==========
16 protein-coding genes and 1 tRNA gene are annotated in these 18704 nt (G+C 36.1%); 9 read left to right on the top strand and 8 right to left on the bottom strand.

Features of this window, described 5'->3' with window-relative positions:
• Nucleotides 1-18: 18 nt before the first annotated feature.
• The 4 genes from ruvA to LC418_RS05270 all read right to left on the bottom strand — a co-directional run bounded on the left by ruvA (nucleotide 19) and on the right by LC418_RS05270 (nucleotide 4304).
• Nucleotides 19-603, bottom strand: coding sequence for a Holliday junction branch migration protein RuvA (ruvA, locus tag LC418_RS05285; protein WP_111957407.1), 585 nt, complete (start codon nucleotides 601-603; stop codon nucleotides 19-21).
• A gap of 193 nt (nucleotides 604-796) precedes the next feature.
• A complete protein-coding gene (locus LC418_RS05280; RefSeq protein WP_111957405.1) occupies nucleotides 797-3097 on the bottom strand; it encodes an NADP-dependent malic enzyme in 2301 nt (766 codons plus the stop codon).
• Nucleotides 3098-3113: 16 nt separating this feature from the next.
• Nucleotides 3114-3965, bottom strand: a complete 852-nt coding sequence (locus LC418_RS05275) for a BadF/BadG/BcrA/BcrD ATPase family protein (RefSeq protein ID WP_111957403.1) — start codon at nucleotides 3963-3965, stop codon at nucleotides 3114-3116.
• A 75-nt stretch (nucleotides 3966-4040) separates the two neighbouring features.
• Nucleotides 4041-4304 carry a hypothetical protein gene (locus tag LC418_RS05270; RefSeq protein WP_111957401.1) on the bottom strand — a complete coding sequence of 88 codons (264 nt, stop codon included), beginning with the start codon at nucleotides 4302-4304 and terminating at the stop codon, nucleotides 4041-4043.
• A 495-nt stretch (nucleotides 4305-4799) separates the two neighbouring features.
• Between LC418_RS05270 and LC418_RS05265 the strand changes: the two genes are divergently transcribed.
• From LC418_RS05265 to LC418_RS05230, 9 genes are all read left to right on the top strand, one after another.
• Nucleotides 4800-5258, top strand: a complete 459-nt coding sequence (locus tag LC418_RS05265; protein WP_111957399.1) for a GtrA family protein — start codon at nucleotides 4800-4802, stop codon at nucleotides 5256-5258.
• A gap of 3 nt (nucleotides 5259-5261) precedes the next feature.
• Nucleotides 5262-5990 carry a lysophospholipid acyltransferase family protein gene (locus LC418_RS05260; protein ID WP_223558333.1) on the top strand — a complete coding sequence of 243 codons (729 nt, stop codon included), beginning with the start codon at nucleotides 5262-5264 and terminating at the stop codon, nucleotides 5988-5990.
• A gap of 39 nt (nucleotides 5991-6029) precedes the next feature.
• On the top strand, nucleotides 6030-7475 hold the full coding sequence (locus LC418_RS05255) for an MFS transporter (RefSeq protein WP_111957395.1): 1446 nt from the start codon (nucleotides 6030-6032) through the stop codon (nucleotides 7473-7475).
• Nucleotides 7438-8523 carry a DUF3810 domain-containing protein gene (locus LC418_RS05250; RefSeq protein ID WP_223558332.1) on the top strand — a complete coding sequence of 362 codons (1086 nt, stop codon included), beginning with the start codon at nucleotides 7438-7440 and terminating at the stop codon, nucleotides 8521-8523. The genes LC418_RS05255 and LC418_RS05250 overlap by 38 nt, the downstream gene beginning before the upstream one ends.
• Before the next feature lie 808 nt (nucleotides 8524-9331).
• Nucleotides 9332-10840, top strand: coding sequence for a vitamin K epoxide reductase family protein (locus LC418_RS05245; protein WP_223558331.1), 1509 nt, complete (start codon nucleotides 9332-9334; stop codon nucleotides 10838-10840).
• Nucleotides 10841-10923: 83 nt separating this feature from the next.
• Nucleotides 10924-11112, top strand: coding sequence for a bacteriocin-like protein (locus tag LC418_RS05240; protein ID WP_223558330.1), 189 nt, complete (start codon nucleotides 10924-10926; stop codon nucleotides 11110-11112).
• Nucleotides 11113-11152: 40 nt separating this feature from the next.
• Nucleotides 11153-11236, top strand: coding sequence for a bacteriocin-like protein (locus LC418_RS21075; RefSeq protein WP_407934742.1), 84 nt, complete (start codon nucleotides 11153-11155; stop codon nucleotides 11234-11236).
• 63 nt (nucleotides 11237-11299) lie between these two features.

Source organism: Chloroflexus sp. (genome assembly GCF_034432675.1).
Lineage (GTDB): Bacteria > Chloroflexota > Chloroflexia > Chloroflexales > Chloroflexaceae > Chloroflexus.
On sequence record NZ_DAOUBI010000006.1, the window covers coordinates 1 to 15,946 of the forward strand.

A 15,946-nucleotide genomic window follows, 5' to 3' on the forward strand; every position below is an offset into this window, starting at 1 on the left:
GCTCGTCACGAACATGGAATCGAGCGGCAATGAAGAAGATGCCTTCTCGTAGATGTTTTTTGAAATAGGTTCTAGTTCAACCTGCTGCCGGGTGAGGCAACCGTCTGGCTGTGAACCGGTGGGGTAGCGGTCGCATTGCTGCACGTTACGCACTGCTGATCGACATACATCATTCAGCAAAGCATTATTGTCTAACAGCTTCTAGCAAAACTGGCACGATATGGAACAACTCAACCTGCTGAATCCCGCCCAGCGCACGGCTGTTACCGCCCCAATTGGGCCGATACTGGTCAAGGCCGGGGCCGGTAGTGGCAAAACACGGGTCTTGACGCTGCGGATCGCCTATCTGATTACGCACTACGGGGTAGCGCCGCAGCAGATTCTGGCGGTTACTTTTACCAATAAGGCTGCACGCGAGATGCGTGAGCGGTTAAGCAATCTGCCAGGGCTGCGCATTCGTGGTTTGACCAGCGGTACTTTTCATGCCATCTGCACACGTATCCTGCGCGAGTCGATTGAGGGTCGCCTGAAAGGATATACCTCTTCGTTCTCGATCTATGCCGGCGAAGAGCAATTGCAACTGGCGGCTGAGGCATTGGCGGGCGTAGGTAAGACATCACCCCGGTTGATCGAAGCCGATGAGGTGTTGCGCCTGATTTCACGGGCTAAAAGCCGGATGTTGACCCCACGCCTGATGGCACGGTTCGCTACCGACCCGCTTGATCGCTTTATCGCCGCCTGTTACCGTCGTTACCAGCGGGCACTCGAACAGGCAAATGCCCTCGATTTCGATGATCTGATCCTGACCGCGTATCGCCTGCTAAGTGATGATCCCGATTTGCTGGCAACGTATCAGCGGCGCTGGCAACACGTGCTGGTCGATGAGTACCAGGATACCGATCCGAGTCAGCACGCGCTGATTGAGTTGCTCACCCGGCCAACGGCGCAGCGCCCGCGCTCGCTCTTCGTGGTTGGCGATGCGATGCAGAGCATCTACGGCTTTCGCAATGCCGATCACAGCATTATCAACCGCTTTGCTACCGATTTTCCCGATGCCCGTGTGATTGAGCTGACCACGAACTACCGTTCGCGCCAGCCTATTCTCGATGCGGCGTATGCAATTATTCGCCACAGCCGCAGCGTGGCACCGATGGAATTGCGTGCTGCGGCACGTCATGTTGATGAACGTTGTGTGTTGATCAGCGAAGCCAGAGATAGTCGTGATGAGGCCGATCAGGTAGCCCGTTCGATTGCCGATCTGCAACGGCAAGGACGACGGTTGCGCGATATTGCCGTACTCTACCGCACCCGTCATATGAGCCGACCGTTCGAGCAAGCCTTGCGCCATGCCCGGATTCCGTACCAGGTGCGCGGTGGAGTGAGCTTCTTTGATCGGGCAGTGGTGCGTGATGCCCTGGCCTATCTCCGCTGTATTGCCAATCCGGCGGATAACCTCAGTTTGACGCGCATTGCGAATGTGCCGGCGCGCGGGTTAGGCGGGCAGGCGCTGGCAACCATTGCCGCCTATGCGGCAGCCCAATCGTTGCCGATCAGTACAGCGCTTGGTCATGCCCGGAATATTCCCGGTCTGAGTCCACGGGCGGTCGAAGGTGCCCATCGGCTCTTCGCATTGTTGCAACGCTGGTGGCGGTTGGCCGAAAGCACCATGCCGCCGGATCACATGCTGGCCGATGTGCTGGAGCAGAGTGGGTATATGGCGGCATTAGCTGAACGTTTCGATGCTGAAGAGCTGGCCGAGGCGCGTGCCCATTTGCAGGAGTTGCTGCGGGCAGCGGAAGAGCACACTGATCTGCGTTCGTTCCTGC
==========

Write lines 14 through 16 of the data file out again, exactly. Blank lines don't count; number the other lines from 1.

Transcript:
• From LC418_RS05265 to LC418_RS05230, 9 genes are all read left to right on the top strand, one after another.
• Nucleotides 4800-5258, top strand: a complete 459-nt coding sequence (locus tag LC418_RS05265; protein WP_111957399.1) for a GtrA family protein — start codon at nucleotides 4800-4802, stop codon at nucleotides 5256-5258.
• A gap of 3 nt (nucleotides 5259-5261) precedes the next feature.